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The T-Mobile and Starlink partnership has me hopeful for my rural connectivity issues

Starlink router and dishy with T-mobile
(Image credit: Chris Wedel/Android Central)

Rural areas, like where I live in Kansas, have long struggled with connectivity issues. Whether that is with cell phones or internet, many times these communities are left with either very slow and spotty coverage, or none at all. 

The situation is even more dire in areas where outdoor enthusiasts like to adventure where coverage is nearly impossible. But the recent T-Mobile and SpaceX Starlink announcement gives hope to those in both situations.

Filling in the gaps

While T-Mobile has improved significantly in the past five years to become one of the best wireless carriers in the US, there are still plenty of gaps in coverage. But so do the other options like AT&T and Verizon, regardless of what any of their maps might say.

Adding cell towers in remote and rural areas is not only difficult, but also expensive, and is a big reason for so many dead zones.

T-Mobile has been my service provider for years, despite its shortcomings, because the other carriers are just as bad where I live. T-Mobile offers more value in different ways to help make up for it. I also feel that of all the U.S. carriers, T-Mobile is putting in more effort than its competitors to solve connectivity problems — the latest partnership with SpaceX Starlink is a fantastic example.

In short, this partnership aims to eliminate dead zones in coverage by combining Starlink internet satellites and leveraging T-Mobile's mid-band spectrum to provide basic cellular connectivity where it otherwise wouldn't be. When your phone is connected through this method, initially, only SMS, MMS, supported messaging apps, and potentially limited video are available to users. There are hopes to expand it to voice and data down the line.

a field in rural Kansas with a cell tower in the background

(Image credit: Chris Wedel/Android Central)

Even though I know the chances this service will live up to the hype are slim, I'm still excited about it. The idea that my family or I won't be stranded on the side of the road with no way to contact someone could be a thing of the past is amazing. 

Then again, when I go camping: More often than not, places I camp don't have very good cellular coverage. Even though one reason I go camping is to disconnect, Starlink and T-Mobile could make it so I still have a way to reach someone if needed. But aside from the convenience aspect, there are plenty of other benefits that can come from this and future partnerships.

Currently, it's only T-Mobile that Starlink is pairing up with, but according to the CEO of both companies, the goal is to partner with other carriers worldwide. If this can come to fruition, it could bring wireless communication to remote parts of the world, and also aid in an emergency where people get stranded in areas that otherwise can't be served through traditional service methods.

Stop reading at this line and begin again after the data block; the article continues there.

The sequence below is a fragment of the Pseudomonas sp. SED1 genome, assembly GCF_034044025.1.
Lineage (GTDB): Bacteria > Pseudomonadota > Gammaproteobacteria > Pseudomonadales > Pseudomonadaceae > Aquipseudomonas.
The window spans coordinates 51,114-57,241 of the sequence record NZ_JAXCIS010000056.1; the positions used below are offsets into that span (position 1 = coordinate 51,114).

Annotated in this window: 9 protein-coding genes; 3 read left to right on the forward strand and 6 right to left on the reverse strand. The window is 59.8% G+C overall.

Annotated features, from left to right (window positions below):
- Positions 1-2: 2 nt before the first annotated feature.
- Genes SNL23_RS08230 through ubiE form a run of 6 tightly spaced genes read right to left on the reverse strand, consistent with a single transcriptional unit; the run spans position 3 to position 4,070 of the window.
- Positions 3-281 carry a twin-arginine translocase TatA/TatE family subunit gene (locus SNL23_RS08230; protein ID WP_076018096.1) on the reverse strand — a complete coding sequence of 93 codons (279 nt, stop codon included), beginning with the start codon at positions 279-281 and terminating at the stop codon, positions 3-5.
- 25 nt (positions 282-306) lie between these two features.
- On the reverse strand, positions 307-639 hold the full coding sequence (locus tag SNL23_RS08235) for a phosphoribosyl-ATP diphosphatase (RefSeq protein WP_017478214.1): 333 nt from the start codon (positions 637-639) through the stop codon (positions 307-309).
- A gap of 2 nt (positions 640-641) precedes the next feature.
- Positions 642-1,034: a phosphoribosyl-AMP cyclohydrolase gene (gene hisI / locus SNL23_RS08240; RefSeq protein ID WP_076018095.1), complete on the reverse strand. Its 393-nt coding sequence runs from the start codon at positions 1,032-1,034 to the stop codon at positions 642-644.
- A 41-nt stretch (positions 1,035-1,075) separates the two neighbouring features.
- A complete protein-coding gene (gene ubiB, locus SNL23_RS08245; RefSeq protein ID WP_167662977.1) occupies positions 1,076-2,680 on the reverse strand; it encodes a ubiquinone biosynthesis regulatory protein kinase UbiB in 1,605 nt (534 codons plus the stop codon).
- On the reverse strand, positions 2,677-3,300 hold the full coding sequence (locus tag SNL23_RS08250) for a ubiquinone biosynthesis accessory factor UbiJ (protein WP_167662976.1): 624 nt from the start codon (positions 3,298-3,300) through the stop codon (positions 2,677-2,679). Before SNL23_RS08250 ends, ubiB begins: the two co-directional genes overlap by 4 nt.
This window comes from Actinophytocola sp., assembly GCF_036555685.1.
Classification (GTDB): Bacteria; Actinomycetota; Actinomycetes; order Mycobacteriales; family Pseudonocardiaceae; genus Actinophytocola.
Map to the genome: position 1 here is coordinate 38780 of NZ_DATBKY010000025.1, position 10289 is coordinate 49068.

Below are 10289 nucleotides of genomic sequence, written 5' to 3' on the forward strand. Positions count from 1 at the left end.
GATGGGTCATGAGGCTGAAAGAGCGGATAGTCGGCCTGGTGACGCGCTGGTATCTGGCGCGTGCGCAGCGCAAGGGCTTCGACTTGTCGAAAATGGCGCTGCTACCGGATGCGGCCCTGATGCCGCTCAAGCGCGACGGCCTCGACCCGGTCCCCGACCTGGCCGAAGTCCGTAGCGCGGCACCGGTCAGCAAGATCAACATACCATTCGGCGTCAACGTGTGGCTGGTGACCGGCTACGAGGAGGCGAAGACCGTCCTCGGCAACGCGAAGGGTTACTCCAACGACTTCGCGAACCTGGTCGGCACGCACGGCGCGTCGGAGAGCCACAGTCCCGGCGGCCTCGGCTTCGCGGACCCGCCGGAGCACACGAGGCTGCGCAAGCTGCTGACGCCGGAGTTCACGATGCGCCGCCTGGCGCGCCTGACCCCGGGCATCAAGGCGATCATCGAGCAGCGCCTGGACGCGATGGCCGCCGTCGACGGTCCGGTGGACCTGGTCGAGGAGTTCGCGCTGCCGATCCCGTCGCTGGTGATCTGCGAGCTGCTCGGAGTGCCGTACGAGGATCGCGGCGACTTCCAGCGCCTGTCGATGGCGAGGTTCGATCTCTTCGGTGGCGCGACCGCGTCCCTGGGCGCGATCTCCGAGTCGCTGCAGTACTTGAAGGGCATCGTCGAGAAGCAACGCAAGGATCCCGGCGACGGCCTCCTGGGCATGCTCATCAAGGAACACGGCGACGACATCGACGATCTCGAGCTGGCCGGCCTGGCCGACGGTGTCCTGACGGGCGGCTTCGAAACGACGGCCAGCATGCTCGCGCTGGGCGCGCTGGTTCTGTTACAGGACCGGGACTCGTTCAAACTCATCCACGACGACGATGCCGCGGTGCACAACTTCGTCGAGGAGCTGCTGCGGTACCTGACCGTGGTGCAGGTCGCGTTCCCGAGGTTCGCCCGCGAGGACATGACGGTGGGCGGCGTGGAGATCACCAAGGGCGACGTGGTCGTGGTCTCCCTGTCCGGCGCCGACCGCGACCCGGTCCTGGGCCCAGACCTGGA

Both T-Mobile and Starlink have been doing some pretty impressive things in bringing the internet to those who either can't get proper broadband, or have extremely limited options. I have reviewed T-Mobile's Home Internet and currently use SpaceX Starlink internet at my home. While I can't personally use T-Mobile for my home internet due to the aforementioned spotty coverage at my house, Starlink has, for the most part, been wonderful.

In order to continue the goal of providing global internet, SpaceX will need a lot more satellites in orbit — and it is almost weekly. Starlink will continue to grow to satiate the company's internal goals of being an ISP, but that growth will be essential to support that goal of eliminating cellular gaps.

Starlink dishy on the roof

(Image credit: Chris Wedel/Android Central)

So, while SpaceX and T-Mobile are working on expanding coverage, there will need to be changes to the phones we carry to enable us to use the new service. T-Mobile says that most existing phones shouldn't have any trouble using the service, so that's great, assuming it works. On the software side, it's been confirmed that Android 14 will support satellite connectivity.

I know that there is still a long way to go before this new communication method is available across the globe, and it won't even be on T-Mobile until late 2023. Then, once it launches, there are bound to be bugs and availability issues. But, the fact that this technology has potential and is being attempted really makes me happy and, hopefully, can help a lot of people.

Chris Wedel
Senior Editor - Smart Home
Chris Wedel is a fan of all things tech and gadgets. Living in rural Kansas with his wife and two young boys makes finding ways to get and stay online tricky. By utilizing his years of experience with the tech and mobile communications industries — success is assured. When not conquering connectivity challenges and testing new gadgets, he enjoys cruising a gravel road in his UTV with some good tunes.